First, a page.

The Rest Is History

Fakes, fashion, and a $10 million reward.

By Jaime Fuller

Friday, December 29, 2017

The Hour Before One Night, by Paul Klee, 1940.

The Hour Before One Night (detail), by Paul Klee, 1940. The Metropolitan Museum of Art, The Berggruen Klee Collection, 1984.

• The backstory of the period clothes in Phantom Thread. (Racked)

• A conversation about Lucy Parsons, an anarchist born into slavery who became known as “one of the most notorious women” of the nineteenth century. (Jezebel)

• The Library of Congress no longer wants to save your tweets for posterity. (NPR)

• The Awl ends the year by cataloguing fakes, past and present, including Konrad Kujau. (The Awl)

• How to transpose jazz from one LA to another. (The Los Angeles Review of Books)

• Thinking about Princess Margaret in a moment of royal revisiting and firsts: “The effect is like one of those sweeping Klimt portraits, in which the comet trail of colourful fragments leaves a lasting, wistful impression of an era on the skids. The book is extremely funny and extremely sad. As Brown says towards the end of it, ‘It is Cinderella in reverse. It is hope dashed, happiness mislaid, life mishandled. Nothing is as thrilling as they said it would be; no one is as amusing, as clever, as attractive or as interesting.’ ” (The London Review of Books)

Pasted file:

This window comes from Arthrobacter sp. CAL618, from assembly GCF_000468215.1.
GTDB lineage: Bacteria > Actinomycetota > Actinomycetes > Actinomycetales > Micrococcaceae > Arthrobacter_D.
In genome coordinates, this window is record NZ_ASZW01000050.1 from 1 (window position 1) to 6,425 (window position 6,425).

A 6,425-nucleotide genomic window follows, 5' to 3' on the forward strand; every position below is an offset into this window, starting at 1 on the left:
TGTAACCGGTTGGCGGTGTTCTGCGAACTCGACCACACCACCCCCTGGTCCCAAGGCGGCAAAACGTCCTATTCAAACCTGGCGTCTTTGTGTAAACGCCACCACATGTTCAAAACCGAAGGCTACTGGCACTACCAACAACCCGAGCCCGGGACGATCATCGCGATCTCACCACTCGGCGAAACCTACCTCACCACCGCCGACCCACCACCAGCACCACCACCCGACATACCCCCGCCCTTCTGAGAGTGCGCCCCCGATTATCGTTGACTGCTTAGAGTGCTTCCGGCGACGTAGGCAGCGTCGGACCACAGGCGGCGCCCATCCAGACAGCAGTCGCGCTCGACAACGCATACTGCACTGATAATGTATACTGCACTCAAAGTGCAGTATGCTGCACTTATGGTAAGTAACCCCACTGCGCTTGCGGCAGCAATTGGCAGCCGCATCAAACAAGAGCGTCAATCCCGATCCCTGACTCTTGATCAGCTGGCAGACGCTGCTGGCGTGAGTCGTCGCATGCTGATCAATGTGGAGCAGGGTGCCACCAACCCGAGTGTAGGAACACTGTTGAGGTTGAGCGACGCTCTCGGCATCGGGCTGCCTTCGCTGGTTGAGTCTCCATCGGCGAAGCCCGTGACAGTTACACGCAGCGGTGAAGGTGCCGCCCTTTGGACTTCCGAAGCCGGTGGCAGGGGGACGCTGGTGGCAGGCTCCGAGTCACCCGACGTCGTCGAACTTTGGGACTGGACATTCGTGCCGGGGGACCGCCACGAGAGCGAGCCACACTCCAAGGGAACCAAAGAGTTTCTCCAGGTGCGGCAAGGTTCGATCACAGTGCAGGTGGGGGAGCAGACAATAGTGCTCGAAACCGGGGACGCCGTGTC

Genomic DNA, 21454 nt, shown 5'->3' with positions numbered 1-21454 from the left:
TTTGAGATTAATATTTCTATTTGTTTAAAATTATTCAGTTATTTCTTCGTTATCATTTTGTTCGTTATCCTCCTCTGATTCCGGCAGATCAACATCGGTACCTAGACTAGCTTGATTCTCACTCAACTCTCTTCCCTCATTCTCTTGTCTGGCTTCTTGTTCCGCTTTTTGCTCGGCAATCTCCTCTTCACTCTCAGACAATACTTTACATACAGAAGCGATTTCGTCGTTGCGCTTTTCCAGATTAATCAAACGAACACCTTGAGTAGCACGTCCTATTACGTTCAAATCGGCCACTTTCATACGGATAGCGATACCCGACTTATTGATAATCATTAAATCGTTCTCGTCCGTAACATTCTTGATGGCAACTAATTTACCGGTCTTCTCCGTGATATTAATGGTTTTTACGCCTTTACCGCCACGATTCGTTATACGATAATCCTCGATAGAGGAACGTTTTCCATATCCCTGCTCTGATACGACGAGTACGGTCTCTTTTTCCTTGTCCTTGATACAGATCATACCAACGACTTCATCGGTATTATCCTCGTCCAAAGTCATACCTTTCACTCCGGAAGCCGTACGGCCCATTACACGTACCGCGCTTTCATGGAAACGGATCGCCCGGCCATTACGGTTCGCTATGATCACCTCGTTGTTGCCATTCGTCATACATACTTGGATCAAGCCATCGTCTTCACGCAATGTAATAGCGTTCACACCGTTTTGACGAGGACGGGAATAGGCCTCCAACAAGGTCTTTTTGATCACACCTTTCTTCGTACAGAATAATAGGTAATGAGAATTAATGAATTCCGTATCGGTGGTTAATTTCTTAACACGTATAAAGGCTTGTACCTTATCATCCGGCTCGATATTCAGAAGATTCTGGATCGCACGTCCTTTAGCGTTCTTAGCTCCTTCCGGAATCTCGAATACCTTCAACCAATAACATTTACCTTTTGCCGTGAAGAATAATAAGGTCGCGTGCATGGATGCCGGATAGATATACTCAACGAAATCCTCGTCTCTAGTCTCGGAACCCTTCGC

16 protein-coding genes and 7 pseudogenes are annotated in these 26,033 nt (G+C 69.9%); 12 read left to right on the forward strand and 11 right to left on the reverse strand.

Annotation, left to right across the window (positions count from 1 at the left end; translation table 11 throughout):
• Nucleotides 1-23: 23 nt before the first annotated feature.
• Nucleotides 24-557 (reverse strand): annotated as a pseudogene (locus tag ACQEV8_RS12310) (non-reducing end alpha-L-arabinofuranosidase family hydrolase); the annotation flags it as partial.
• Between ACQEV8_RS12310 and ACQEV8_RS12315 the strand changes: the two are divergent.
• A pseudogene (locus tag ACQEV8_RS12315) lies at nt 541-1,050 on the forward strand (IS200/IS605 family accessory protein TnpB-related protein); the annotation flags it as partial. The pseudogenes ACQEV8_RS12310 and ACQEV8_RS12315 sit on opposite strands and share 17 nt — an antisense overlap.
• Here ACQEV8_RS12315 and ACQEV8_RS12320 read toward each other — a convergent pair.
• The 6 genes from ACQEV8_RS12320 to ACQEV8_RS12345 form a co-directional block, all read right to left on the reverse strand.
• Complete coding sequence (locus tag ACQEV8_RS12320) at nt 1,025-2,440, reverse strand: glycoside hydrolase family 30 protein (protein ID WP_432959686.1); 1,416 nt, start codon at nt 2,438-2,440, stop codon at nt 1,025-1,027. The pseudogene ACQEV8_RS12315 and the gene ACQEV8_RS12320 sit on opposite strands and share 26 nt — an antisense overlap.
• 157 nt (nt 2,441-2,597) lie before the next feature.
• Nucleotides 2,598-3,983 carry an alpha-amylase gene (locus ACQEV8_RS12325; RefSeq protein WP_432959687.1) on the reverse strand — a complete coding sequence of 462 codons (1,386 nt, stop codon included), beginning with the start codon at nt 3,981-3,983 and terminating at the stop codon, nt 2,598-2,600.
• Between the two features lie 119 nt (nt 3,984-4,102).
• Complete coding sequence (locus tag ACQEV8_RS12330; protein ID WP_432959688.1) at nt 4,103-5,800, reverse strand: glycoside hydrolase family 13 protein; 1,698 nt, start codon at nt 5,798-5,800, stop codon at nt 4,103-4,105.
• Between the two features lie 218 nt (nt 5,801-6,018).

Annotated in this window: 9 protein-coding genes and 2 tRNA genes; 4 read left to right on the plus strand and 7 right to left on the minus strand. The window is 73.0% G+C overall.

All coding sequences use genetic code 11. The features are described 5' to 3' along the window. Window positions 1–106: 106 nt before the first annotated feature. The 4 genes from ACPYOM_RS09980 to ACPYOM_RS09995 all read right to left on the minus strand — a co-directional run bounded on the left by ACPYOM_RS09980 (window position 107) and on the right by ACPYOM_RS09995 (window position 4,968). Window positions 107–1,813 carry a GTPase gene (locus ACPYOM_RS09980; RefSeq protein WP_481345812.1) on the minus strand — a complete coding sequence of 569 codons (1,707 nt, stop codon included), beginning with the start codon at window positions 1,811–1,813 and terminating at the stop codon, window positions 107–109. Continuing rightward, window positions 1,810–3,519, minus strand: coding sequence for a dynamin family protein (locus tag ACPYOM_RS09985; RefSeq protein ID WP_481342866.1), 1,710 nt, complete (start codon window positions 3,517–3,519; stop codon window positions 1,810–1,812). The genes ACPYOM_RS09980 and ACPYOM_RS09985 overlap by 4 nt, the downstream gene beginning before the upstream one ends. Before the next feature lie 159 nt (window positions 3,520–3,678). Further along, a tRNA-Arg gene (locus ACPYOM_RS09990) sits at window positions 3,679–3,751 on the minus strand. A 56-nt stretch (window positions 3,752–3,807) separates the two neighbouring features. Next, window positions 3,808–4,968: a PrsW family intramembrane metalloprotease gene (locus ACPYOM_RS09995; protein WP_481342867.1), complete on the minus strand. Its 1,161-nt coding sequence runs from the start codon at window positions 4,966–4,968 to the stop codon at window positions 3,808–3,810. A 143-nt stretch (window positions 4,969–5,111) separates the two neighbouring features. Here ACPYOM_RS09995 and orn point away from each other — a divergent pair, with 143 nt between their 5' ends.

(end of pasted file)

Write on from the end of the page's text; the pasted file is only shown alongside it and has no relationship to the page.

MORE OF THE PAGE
• If you know anything about the 1990 Isabella Stewart Gardner Museum art heist, please call the authorities before 2018 if you want the $10 million reward. “As if on cue during the interview, Mr. Amore’s phone rang. It was a man who calls so often with outlandish claims that Mr. Amore has affixed a Post-it note to his phone reminding him not to answer calls from that number.” (The New York Times)